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Talented Programmers Don't Tolerate Chaos

They bring structure to chaos

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Yegor Bugayenko

Think about just how rare talent is. In fact, you could define talent as "rare skills." A lot of people think they’re talented but few of us actually are. By the data, most of us are "average." Of course, there are talented programmers out there. What do they look like? Let’s start by defining what they’re not.

A talented programmer isn’t necessarily famous, rich, popular, or the hot shot at some organization. Don’t get me wrong, some of these people may be talented, yet their talent isn’t defined by their fame or fortune, but instead their results.

Think of a famous athlete. He or she is producing results. Maybe that means the most points in a football game or the most rebounds in a basketball game. Maybe that means the most championships. However you define it, professional athletes produce results. For programmers, results are just as important.

Now let’s say you’re interviewing potential programmers and you want to find someone who’s really talented. The lazy way to evaluate a candidate is to look at their resume, check some references, and see how much their current employer is paying them. A better way to find talented programmers is to find people who can produce results.

What do "results" mean in regards to programming? One consistent trait that I’ve found in talented programmers is that they know how to structure things. Code itself is structured information. Talented coders want that structure to be as close to perfection as possible.

Mediocre coders simply care that the program works. At first, any working program seems like "results," but poorly coded software is a poor result. And we don’t want just any results, but instead, top-notch results.

Whenever I interview programmers, I give them a small piece of Java code. They are given five minutes to analyze the code, then they have to tell me what’s wrong with it and how they’d improve it. Very quickly, we find out who’s talented and who’s mediocre.

Talented programmers immediately home in on the structural problems, some obvious, some a bit more nuanced. They don’t care if the program works or not. Instead, they look at the unstructured chaos and literally can’t stand what they see. They have to bring organization to the chaos, anything less is unacceptable.

This is what a talented programmer looks like. A mediocre programmer, on the other hand, doesn’t mind the chaos. Hell, they’ll probably embrace it because that code is probably the type of code they’re used to seeing and writing. Who cares if the class name is "parser" and there are "save" and "get" methods? So what if the methods are not "get" and "set," but suddenly "get" and "save"?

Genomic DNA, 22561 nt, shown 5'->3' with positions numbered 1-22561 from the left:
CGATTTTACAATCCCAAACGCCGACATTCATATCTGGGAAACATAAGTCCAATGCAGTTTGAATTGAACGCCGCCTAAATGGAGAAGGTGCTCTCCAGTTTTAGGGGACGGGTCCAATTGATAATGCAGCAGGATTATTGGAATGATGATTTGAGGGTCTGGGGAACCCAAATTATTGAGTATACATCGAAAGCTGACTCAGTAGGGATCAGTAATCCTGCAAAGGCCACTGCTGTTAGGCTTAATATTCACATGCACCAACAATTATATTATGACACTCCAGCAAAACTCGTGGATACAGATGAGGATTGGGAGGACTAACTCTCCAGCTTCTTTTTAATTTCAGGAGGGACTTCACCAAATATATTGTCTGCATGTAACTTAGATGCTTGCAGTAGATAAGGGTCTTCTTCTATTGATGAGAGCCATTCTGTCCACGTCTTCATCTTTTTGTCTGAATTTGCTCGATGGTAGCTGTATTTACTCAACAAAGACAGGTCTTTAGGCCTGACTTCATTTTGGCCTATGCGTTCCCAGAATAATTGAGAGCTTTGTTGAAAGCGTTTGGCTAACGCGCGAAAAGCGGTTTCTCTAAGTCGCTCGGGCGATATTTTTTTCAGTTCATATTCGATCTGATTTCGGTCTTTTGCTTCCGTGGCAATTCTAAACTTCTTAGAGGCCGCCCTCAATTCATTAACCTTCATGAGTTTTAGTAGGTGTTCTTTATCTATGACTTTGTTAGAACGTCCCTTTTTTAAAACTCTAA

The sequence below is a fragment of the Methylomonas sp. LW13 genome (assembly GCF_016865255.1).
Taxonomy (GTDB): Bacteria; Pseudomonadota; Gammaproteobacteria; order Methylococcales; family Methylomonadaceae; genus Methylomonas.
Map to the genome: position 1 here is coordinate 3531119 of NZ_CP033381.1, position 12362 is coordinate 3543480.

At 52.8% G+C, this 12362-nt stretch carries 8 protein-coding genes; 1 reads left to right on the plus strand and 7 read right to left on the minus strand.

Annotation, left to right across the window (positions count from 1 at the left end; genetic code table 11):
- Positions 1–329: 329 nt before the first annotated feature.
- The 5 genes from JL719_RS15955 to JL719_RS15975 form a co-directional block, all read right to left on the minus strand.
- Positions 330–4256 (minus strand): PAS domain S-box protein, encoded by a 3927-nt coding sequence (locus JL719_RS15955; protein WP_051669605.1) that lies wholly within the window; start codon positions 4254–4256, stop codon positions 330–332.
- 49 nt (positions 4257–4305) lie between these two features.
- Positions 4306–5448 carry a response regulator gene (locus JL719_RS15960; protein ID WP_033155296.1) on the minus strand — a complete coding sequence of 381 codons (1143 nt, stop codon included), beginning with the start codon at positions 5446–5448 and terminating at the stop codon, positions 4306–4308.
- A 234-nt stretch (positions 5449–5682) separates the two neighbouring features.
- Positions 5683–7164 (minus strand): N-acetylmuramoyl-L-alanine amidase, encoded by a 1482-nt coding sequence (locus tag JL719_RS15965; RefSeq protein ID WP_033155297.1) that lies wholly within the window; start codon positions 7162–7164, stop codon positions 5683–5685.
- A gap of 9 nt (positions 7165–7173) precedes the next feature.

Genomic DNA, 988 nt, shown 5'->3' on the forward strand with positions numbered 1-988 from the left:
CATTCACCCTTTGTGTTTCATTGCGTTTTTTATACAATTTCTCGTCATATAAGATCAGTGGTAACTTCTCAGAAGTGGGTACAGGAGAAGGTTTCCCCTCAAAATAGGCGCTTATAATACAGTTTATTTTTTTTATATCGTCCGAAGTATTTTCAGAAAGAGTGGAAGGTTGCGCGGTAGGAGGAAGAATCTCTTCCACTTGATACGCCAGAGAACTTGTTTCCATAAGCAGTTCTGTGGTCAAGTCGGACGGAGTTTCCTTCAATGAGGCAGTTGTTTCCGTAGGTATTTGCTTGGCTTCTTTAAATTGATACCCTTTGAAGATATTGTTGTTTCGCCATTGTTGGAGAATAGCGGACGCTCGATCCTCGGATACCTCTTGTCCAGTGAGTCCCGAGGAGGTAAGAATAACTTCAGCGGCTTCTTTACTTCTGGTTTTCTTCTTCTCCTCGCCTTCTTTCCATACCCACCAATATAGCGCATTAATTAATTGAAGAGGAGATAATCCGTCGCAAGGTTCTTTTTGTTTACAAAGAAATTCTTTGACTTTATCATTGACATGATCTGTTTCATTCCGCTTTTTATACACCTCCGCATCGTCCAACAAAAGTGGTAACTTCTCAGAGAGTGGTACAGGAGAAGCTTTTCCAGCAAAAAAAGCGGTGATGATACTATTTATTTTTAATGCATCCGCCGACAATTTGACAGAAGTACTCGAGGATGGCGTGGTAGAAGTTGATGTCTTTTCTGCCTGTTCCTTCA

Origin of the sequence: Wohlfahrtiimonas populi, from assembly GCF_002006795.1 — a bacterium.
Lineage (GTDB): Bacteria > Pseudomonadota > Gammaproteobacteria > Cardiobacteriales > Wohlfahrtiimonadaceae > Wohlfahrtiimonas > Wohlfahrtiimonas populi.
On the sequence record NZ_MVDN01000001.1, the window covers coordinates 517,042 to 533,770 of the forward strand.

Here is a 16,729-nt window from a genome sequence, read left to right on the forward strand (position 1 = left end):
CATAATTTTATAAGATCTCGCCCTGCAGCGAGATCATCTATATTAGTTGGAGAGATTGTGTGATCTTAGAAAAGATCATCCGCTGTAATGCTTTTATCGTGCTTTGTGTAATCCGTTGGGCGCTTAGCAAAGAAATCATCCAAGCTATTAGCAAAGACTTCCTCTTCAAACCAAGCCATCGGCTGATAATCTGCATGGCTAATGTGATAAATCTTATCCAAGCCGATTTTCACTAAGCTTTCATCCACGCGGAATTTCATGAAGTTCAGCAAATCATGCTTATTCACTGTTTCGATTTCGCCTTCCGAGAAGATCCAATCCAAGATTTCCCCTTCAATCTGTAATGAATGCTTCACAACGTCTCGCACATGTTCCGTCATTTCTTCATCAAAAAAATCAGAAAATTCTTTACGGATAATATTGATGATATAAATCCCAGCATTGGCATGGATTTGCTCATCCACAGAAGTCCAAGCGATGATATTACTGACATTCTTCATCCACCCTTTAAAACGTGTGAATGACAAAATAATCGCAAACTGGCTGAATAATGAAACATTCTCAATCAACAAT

A little bit of chaos is okay, right? So long as the program runs, right? Wrong. Poorly coded programs and uncontrolled chaos will lead to headaches down the line. That might mean bugs in the software or random crashes. That might mean future programmers struggling to understand how the software was written. Or it could mean something else altogether.

Talented programmers know this and that’s why they will focus on getting the structure right first. Sadly, finding a truly talented programmer often feels like catching lightning in a bottle. Don’t get me wrong, I know plenty of talented developers, but I’ve met many, many more mediocre developers. That’s because it’s what the market demands, or at least accepts.

Companies want to push out software as quickly as possible while paying their programmers as little as they can. Lazy programmers don’t really care about much except collecting their paycheck. If they can cash checks with mediocre, chaotic code, they’ll do so. Overused and misused frameworks and poor project management skills ensure that mediocrity will continue to not only exist, but thrive.

On the rare occasion that a talented programmer emerges on a mediocre team, he or she will often be treated like a pariah, or at least an oddity. Mediocre programmers will roll their eyes at all of the talk of "structure," "discipline," and "consistency." Why bother with all of that?

Don’t think you’re a talented programmer? Maybe you’re not, but by adding structure and discipline to your coding, you can start to develop talent. It may not happen overnight, and maybe you’ll never be the Lebron James of the programming world. But you can improve.

Yegor Bugayenko is founder and CEO of software engineering and management platform Zerocracy.


Comments


Raymond Tay

Dear Yegor,

I read your article with much interest as i'm in the business of scaling teams and products but i'm not too concerned over the latter as my experience demonstrates (clearly to me, at least) that once we "fixed" the team problem - they would largely take care of the product. It is clear to me that this issue you discussed here is actually a far more complex one which has been debated on separate occasions on many platforms other than ACM; in truth, its a practical problem that stems from a philosophical one.

And i'm in agreement with you that talented developers do focus on the structure and more importantly the semantics behind the structure as they know the maintainability of the code outweighs whatever short term benefits a less structured (some might think "optimized code") could bring and let us not forget that "process is only as good as it is executed, faithfully". The timeless adage "Premature optimization is the root of all evil" is a good leverage to beg the developers to see reason which is a battle engineering managers do not win all the time.

I applaud your call that all of us can improve and for the sake of our software - we must improve to create a clearer (even simpler) structure which will benefit posterity.


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